The Children’s Court president judge said the only option for the offences committed was a year of detention. I’m a little underwhelmed by the decision, if in fact detention is the same thing in Australia as it is here. Here’s the thing… a 16-year-old boy decided to “impersonate” a bully on the internet to wreak some sort of vengeance on behalf of a friend. Yeah, the word impersonate is in quotes for a reason. This kid decided to create a fake Facebook page of a known bully and used it to force girls to expose themselves and perform sexual acts while on webcam and distributed the footage of one teenager. That’s not impersonating a bully… that’s being a bully and a whole lot more.
I understand wanting to avenge your friend who has been tormented by a bully, and if the kid had confronted the bully directly, even through the use of violence, while not condoning that, I would have understood. A fake Facebook page where you torment innocent bystanders in the situation?? Not so much. One poor girl he threatened for an hour an a half, telling her she’d be effing dead and mobbed by up to 15 girls the next day if she didn’t do what he wanted her to. Little did she know, her actions were being recorded and he posted them on Facebook and then told her he’d only take it down if she had sex with him.
In all of this, I wonder… EXACTLY how is this avenging his friend??? Because I don’t see it. I see a sexual predator using the identity of the bully for his own personal sexual gratification. This kid needs help — intensive therapy for starters, and maybe he can turn his life around, but I’m more concerned about the girls. I hope their parents get them help to deal with the aftermath of what he has done to them.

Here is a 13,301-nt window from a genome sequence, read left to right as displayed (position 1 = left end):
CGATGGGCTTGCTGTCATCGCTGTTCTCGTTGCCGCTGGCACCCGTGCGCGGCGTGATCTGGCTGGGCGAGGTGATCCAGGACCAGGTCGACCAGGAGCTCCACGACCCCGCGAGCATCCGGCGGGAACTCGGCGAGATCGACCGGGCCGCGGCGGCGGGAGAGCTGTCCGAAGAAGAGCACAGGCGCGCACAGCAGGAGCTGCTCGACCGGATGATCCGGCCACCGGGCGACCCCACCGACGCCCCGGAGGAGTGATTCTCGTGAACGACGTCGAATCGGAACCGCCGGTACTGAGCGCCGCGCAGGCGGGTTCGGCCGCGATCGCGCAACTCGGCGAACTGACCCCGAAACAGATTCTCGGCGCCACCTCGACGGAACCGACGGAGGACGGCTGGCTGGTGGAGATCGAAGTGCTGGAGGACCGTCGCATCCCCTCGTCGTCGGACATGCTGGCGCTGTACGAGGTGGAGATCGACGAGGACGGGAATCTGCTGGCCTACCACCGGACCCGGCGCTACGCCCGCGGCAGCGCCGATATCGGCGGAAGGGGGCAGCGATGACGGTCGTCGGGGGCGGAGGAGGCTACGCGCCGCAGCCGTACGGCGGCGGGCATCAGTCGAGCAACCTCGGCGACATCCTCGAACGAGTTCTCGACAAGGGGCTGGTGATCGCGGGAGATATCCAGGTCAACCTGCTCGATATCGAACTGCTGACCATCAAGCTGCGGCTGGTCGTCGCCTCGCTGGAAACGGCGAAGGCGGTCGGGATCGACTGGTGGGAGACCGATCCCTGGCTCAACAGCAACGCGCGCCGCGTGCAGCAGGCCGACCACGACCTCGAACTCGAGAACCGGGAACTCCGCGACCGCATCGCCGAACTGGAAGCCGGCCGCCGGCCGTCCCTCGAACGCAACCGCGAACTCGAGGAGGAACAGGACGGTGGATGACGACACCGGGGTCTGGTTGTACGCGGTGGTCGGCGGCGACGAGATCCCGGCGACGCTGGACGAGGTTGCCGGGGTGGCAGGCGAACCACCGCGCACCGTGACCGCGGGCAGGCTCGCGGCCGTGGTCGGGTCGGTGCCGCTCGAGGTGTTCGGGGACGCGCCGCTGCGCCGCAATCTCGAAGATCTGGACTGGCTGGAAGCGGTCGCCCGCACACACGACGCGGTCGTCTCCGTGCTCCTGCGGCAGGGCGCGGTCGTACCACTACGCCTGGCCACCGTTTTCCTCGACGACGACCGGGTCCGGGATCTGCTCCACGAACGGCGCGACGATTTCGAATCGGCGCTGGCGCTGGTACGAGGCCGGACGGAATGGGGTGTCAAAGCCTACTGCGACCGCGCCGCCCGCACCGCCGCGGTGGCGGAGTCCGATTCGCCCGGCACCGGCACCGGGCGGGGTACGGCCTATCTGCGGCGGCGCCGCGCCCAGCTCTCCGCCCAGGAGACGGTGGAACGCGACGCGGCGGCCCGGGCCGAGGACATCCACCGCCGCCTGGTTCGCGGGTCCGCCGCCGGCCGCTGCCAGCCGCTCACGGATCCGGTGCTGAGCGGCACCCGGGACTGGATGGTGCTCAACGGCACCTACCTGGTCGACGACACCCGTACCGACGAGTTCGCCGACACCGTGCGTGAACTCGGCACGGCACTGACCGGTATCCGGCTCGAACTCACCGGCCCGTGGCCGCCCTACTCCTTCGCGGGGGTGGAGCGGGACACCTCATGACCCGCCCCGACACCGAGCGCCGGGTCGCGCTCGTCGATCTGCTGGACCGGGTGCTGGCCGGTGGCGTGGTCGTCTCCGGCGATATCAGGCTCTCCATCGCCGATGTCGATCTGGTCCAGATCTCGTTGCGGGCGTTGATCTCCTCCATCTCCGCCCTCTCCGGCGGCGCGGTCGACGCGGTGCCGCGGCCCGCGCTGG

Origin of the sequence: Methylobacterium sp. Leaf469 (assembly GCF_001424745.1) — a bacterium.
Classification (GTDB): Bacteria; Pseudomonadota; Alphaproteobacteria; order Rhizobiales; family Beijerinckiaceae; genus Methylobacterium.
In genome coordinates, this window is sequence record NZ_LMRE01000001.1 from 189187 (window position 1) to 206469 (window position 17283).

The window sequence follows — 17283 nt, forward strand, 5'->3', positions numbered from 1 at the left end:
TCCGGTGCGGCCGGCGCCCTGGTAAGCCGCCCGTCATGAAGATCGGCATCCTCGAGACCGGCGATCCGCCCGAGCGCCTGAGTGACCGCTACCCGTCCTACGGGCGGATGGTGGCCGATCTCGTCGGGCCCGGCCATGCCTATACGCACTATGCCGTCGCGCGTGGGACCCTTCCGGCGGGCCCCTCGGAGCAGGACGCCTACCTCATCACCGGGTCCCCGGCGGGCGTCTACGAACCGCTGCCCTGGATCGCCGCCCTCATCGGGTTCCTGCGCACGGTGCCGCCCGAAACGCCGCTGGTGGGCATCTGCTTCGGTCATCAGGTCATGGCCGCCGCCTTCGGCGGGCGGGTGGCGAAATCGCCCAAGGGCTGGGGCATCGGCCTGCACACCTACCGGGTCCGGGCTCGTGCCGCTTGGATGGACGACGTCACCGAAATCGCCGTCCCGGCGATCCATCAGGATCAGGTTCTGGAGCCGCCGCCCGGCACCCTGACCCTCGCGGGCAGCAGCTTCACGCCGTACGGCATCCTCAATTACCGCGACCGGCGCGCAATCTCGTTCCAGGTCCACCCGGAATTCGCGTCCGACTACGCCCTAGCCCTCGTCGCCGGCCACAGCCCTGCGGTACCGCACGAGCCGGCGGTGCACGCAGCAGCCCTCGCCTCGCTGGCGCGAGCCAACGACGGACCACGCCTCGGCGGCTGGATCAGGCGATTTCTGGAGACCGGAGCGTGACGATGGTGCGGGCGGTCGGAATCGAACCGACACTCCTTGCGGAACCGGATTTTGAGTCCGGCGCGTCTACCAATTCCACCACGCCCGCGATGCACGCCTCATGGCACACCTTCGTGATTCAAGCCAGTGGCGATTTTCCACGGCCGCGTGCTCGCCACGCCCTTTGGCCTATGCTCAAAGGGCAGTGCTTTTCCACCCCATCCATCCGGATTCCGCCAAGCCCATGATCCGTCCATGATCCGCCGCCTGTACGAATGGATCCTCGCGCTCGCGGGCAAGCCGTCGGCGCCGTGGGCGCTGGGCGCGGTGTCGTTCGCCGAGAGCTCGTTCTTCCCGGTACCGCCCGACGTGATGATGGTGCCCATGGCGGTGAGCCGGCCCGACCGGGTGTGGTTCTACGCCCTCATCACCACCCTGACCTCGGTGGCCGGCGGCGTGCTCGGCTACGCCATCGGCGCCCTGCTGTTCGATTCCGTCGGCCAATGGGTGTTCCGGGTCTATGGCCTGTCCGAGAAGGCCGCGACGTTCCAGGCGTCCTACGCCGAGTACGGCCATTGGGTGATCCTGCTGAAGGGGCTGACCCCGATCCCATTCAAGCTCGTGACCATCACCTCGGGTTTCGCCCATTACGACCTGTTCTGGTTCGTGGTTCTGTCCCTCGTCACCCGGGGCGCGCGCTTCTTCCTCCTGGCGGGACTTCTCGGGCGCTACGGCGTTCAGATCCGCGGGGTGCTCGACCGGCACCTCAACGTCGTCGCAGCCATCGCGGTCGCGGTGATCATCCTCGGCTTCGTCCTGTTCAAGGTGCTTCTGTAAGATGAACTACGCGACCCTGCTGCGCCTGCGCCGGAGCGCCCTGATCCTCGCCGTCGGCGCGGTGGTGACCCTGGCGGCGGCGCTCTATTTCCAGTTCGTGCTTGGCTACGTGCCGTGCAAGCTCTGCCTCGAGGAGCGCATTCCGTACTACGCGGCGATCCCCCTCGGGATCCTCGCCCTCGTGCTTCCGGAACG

I read through several of the comments on the Huffington Post article covering this incident, and was amazed, although I shouldn’t be, at how many people felt that the girls were to blame for not saying no. And how many put the incident on the level of “a boys raging hormones” as if that excused his actions. And yes, there were several comments buried among the others about the fact that they are young girls (13-16) and they were being threatened, and that raging hormones aside, there is no excuse for extorting the behavior or for posting the video. While I did not read through all of the comments, I found it interesting that only one comment questioned whether anything was being done about the known bully whose identity was used to extort these girls into exposing themselves.
A disturbing incident which highlights the need for parents to be increasingly vigilant about how their teens are interacting on the internet. And a year detention in a juvenile facility does not quite seem to fit the crime.